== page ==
Broney’s Hotel has 124 years of history – Times News Online

Renovating a 124 year old hotel is a colossal undertaking. Financing aside, deciding on the details of a complete restoration is undoubtedly a time-consuming undertaking.

The same goes for Cindy Gasper and her brother, Dean Bartholomew, who want to see the former Broney’s Hotel in New Mahoning added to the National Register of Historic Places.

While the facility is being prepared for a multi-purpose restaurant/cafe/bakery, Gasper is busy these days researching the former hotel and the mounds of documents necessary for the building to be considered a site. history in Pennsylvania.

Historical records indicate that the 3-acre site at the intersection of Mahoning Drive East (Highway 209) and Mill Road in the Village of New Mahoning dates back to the early history of Mahoning Township. In fact, New Mahoning’s first hotel was the Jacob Fenstermacher Tavern, built in 1820. The property included a farm, distillery and butcher’s shop. He was famous for serving the Indians and defending himself from Indian attacks. Its location placed it at a desirable resting point between the Lehigh Valley and the Summit Hill Coal Mine. The property was later owned by Stephen Fenstermacher.

Records indicate that in the 1890s, Thomas Beltz purchased the Fenstermacher Farm and Tavern. In 1898 he built the Beltz Hotel, later to become Broney’s Hotel, across the street. The intersection became known as Broney’s Corner.

There are local rumors that the project was funded by Mary Packer, daughter of Lehigh Valley Railroad & Lehigh University founder Asa Packer of Mauch Chunk (Jim Thorpe). In an old photo, she is seen on the porch with her entourage, taking a photo with her coachman, Herman Schneider.

Local historian Jack Gunsser said, “On special occasions she was rumored to have left $100 bills under her plate, and at the time, that was a lot of money.”

In 1919, Beltz leased the hotel to Drs. RR Rupp and L. Brenckman to turn it into a hospital. After a few months, Dr. Rupp decided to leave for Boston to take an advanced course in surgery, and the hospital closed.

In 1927, a lawsuit between Thomas Beltz and Henry and Emeline Bednard forced the property to a sheriff’s sale. It was purchased by Bernard McDermott in 1931 and sold to Albert Kline in 1934, then resold to Helen (Sultonis) Broney the same year.

Helen Ann Broney owned the hotel until her death in 1939, when her brother-in-law, Charles Broney, executor of her estate, and his wife, Thelma, settled the estate among the four children of Helen, Helen Ann, Rose Broney Gombert, Gloria and Paul.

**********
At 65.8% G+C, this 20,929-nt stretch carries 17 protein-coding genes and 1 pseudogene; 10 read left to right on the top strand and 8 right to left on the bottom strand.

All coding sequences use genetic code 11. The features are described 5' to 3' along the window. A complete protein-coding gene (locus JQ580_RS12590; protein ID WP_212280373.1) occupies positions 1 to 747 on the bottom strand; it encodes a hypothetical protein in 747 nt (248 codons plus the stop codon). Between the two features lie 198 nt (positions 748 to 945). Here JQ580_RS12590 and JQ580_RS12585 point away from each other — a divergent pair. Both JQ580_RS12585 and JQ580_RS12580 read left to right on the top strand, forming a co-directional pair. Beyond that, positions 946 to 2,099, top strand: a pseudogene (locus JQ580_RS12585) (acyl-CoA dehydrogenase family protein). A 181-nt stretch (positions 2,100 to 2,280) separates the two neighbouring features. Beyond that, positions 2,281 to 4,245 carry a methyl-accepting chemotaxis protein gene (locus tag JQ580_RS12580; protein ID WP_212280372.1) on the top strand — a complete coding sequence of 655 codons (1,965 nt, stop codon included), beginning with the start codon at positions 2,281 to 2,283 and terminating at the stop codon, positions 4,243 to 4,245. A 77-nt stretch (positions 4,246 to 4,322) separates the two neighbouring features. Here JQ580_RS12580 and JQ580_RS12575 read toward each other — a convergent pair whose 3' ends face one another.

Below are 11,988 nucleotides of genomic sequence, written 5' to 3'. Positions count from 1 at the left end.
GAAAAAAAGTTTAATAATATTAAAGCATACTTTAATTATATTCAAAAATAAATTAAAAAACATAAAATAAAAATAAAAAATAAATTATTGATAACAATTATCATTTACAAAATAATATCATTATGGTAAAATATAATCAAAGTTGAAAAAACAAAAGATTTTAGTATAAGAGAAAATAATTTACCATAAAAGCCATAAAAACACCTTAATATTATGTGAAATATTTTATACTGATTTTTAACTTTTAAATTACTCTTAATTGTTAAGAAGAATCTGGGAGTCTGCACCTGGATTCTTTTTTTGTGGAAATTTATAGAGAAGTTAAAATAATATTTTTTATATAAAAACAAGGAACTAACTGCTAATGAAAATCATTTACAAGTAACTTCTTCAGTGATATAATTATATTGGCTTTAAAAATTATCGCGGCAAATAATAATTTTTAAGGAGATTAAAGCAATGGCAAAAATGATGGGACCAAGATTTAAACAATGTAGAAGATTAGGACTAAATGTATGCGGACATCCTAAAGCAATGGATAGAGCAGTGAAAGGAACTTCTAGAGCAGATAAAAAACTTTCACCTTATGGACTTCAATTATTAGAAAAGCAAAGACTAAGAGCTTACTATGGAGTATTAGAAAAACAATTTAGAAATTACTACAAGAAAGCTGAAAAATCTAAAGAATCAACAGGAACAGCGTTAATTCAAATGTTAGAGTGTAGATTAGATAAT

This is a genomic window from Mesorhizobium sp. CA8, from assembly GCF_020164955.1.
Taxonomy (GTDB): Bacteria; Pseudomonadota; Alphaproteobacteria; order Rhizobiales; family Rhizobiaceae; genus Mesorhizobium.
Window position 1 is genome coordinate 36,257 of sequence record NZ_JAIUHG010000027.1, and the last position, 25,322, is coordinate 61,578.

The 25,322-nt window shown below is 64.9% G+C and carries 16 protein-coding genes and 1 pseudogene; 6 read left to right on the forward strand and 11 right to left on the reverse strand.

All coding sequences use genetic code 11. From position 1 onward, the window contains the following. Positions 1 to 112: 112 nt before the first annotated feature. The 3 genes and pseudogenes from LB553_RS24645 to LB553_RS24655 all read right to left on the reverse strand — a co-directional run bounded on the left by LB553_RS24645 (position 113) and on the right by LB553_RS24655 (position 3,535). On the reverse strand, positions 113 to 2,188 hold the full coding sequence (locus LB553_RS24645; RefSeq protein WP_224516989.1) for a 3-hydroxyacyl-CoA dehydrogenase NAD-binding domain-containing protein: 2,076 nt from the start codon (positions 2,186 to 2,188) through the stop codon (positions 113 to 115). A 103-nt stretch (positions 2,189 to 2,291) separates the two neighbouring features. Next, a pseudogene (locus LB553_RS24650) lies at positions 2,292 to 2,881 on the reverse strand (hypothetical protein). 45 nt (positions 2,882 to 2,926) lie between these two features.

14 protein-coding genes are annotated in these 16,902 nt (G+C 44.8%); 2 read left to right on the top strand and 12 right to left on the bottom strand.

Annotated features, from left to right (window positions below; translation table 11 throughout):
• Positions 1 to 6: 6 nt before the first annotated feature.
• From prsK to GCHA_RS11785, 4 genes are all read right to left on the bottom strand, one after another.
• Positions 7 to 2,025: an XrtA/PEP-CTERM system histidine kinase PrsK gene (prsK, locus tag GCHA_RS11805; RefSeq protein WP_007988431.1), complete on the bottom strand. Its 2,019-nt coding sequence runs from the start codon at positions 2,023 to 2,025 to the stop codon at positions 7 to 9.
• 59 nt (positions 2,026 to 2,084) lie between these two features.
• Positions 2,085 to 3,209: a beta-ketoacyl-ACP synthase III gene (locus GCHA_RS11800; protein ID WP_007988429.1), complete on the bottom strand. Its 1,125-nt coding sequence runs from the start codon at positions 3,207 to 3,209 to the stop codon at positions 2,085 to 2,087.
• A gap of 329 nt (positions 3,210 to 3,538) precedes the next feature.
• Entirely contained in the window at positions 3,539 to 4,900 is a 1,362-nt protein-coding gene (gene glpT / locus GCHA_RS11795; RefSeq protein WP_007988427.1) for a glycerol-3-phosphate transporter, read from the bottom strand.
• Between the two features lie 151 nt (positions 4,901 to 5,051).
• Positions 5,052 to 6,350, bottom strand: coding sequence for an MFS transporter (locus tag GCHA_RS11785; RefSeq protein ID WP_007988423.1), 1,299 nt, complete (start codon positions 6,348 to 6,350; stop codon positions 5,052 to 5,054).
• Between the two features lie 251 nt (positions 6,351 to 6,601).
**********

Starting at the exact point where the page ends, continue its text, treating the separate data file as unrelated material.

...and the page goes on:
Helen Ann and Rose sold portions of the property to Rose and her husband, James Gombert, who used it as residential property in 1953, and in 1963 the building became the site of Gombert’s general store. The store was later moved to the building where the Mahoning Ambulance Company is now located.

Helen Ann operated the hotel and tavern until 1966. When she died in 1986, her property was bequeathed to her sister, Gloria Broney Dolinsky, her niece, Kay Zern, and her two nephews, Jim Gombert and Paul Dolinsky.

During the 1970s and 1980s, Christ Evangelical Free Church used the hotel for services before building its current church on Route 433. In the 1980s, part of the building was leased to the Country Gift Shop Traditions.

In 1986, Gloria Dolinsky, acting as executor, auctioned off the property, including all furnishings. Nick Petruce and his wife, Marika, of Philadelphia, planned to open the tavern/hotel as Nick’s Hotel de Ville, later planning to open it as the Sunflower Inn.

In 1990, before he could renovate the property, Nick died. Marika and her daughters lived in the house, where she ran a pierogi business.

She begins renovations but fails to obtain financing, decides to sell and in December 2007 after 1 year and a half on the market, put up for auction.

When the building was not sold, Gasper, Bartholomew and four other family members purchased it in 2008 for $200,000, with limited furnishings included in the sale.

A newspaper advertisement announcing the sale of the hotel in the Mauch Chunk Times-News in 1930.

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